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7 Most haunted places in Cheshire and the Wirral

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7 Most haunted places in Cheshire and the Wirral
The UK has many haunted sites, but few areas in the UK are as haunted as Cheshire and the Wirral. Here are the seven most haunted spots in the North West
The UK is home to many hotspots of paranormal activity, but few areas have as many haunted sites as the North West. Cheshire and the Wirral are great places to go to, if you have an interest in all things supernatural, so here are seven great haunted spots for you to visit in the North West.

1. Chester

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The ancient Roman settlement of Chester has a strong claim to being one of the most haunted places in Britain with more than 80 instances of ghostly activity being reported. The George and Dragon Hotel, near the town centre, is built on the site of a 1600-year-old Roman cemetery. Footsteps have been heard pacing the upper floor in the early morning, passing through solid walls on the way.
"The ancient Roman settlement of Chester has a strong claim to being one of the most haunted places in Britain"
Spectres of monks and nuns have, also, been seen throughout the town. One monk makes his way to and from St John’s church, speaking in a guttural Saxon tongue, while a beautiful Nun in a blue habit wafts around the churchyard.
The most famous ghost is Sarah, named by staff at a chocolate shop on Eastgate Street. Jilted on her wedding day, she is particularly active on Valentine’s Day, where she throws boxes of chocolate around the store. The strangest Ghost sightings, though, are those of phantom cattle, which are heard lowing plaintively early in the mornings at the foot of St Mary’s Hill.

2. Warrington

Walton Hall, a red-brick Gothic hall in Warrington built in the 1830s, has been the site of many paranormal experiences and hauntings. Once inside, visitors have reported feeling a sensation of being stabbed.
Sightings have included a slim military man with a limp, as well as a woman in white who pushed past visitors. The scariest of these spectral figures, though, is that of a “sinister man”, and the orbs of light that appear in the banqueting room.

3. Styal

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The ghost of a woman haunts the upper floors of Quarry Bank Mill, part of an 18th Century industrial heritage site run by the National Trust. The imposing cotton mill looms large on the banks of the River Bollin on the Styal estate. The ghost wears Victorian-style clothing and has been frequently witness watching people from a window. The guides have named her “Annie” but her real identity is in fact a real mystery.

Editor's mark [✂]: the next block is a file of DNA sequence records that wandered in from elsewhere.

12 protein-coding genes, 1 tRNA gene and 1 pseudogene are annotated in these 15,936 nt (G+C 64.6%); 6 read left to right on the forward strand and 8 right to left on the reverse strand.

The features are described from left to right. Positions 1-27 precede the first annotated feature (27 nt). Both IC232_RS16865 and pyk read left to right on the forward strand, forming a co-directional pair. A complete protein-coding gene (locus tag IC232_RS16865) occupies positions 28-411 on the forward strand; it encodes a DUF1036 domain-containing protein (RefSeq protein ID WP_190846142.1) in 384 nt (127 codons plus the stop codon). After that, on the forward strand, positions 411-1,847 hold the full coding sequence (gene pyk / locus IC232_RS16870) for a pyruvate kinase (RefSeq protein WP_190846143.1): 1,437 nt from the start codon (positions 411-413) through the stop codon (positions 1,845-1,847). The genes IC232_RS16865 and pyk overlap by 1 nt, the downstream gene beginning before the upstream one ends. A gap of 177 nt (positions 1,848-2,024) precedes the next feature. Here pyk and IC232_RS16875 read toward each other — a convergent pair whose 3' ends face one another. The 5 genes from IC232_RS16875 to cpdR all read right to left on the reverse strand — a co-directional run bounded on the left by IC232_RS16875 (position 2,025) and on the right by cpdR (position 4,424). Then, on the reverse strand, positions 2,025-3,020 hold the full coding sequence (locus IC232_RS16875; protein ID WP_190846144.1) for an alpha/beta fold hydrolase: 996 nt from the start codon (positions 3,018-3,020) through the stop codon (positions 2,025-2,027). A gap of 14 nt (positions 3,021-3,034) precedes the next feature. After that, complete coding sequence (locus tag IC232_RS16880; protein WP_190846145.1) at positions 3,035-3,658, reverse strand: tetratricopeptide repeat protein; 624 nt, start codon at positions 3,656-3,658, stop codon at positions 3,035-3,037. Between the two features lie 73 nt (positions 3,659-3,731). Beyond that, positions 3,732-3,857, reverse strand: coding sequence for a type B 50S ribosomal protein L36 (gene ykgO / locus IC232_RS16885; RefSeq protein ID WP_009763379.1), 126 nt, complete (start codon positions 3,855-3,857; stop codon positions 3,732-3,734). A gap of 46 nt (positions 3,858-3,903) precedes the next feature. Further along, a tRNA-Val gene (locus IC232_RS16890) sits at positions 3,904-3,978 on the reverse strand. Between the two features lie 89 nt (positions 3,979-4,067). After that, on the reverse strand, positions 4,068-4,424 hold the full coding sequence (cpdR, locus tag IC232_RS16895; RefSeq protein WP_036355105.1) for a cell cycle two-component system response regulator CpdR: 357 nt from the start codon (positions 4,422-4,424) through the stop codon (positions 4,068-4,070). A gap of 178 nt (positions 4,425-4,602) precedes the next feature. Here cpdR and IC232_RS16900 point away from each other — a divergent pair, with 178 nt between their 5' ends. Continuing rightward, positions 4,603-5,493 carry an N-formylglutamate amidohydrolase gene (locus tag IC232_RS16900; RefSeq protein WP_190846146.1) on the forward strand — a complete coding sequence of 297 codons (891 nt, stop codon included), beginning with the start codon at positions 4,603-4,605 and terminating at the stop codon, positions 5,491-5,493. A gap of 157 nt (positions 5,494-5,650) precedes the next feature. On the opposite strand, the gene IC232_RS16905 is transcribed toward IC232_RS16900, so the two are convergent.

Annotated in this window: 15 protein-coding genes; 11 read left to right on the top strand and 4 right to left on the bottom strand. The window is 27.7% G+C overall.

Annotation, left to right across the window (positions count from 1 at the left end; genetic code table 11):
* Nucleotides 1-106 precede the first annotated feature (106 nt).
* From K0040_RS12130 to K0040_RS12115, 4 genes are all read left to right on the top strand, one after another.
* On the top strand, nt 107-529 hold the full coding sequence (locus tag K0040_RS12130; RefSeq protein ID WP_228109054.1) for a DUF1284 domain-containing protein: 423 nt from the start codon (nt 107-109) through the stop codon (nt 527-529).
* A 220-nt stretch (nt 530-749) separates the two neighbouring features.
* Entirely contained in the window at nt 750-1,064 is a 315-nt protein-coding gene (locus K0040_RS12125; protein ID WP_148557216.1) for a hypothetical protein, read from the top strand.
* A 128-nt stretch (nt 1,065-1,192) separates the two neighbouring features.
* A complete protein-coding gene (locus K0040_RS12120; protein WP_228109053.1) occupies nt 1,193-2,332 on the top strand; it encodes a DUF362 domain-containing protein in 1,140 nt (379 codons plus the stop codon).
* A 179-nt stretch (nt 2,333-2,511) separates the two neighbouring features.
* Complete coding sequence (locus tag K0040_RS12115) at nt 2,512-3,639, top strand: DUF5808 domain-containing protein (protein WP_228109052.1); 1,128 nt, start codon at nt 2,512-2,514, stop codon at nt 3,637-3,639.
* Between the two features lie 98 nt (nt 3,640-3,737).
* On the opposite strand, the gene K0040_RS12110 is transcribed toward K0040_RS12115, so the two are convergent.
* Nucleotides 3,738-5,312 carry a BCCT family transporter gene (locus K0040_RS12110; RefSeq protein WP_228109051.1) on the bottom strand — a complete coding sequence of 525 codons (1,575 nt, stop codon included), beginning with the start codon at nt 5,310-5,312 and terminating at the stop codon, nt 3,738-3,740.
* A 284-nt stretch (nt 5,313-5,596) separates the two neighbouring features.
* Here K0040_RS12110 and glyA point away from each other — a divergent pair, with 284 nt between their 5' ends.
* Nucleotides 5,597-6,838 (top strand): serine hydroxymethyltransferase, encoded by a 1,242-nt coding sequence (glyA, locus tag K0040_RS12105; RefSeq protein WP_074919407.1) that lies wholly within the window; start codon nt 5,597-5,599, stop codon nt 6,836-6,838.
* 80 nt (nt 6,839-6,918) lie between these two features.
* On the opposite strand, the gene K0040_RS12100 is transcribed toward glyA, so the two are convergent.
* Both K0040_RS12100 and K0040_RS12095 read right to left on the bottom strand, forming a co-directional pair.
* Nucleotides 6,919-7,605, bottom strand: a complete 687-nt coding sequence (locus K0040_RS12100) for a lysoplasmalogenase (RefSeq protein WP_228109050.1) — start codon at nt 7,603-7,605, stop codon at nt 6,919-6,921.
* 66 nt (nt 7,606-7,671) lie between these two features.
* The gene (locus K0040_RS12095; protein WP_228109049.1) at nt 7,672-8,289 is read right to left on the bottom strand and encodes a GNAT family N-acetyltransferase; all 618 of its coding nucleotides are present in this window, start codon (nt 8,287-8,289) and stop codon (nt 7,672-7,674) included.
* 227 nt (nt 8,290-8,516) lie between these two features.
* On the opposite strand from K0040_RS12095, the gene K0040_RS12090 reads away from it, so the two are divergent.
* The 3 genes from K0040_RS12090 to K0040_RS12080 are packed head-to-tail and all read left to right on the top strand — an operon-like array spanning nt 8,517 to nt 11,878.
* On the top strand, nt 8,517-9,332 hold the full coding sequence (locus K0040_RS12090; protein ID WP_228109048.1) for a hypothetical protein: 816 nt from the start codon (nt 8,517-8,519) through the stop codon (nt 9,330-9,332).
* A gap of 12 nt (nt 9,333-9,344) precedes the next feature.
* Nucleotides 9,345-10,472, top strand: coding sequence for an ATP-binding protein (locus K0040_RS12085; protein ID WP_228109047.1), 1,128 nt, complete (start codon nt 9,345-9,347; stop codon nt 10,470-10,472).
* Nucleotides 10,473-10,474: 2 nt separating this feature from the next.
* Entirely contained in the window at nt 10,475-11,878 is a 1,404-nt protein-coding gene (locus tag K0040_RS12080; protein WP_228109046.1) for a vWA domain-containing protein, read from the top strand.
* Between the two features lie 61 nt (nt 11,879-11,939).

Other haunted sites include Apprentice House, where pauper children were lodged and schooled. Two women continue to haunt the site, with builders spotting a ‘white lady’ there in the 1980s.

4. Rainow

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A stone in Saltersford, near Rainow, marks the spot of a mysterious and tragic death. On Christmas Eve in 1735, John Turner was returning home in a snowstorm. Anxious to be with his family he continued through the blizzard but sadly froze to death. Beside his body though, was a woman’s footprint and no one came forward to claim the footprint as theirs. To this day, we don’t know who the mystery woman by Turner’s side was.

5. Disley

A phantom funeral procession has been reported in Lyme Park, followed by the spectre of a weeping woman draped in white. The deceased is said to be Sir Piers Legh, who died in 1422 from his wounds at the Battle of Agincourt.
"A phantom funeral procession has been reported in Lyme Park, followed by the spectre of a weeping woman"
The woman is his sweetheart Blanche, who died from her grief. Blanche may also haunt Lyme Hall as a woman in white is seen there, alongside the sound of bells.

6. Crewe

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The Lyceum Theatre was built on the site of a Catholic church and graveyard in 1882, making this theatre in Crewe a popular site for people looking to spot ghosts. The first ghost seen was a monk, who was seen in the shadowy recesses below the auditorium, though some say he has since moved to the Three Lamps pub, behind the theatre. Other ghosts include a woman, marked by the scent of lavender, and a ballet dancer who hanged herself in the dressing room.
"The Lyceum Theatre was built on the site of a Catholic church and graveyard in 1882, making it popular for ghost hunters"
An exorcism took place in 1969, but the spirits remain, with the ballet dancer allegedly attending a performance in the mid-1970s.

7. Sandbach

The Old Hall Hotel at Sandbach has had a plethora of ghosts haunting it, ever since opening in 1656. One of the most distinctive is an old lady referred to as the Beekeeper, who walks nonchalantly around the hall, dressed in old-fashioned beekeeping garb. Another spirit, the Grey Lady, was awakened by removal men who moved panelling from Haslington Hall to the Old Hall. The Old Lady seemed to follow the men, when the skeleton of a baby, from years before, was discovered.
The most haunted bedroom though is room 11. Guests have reported that their bed feels as though it is on fire and two ghostly children are said to lurk there.
Banner credit: Misty forest (David De Lossy)
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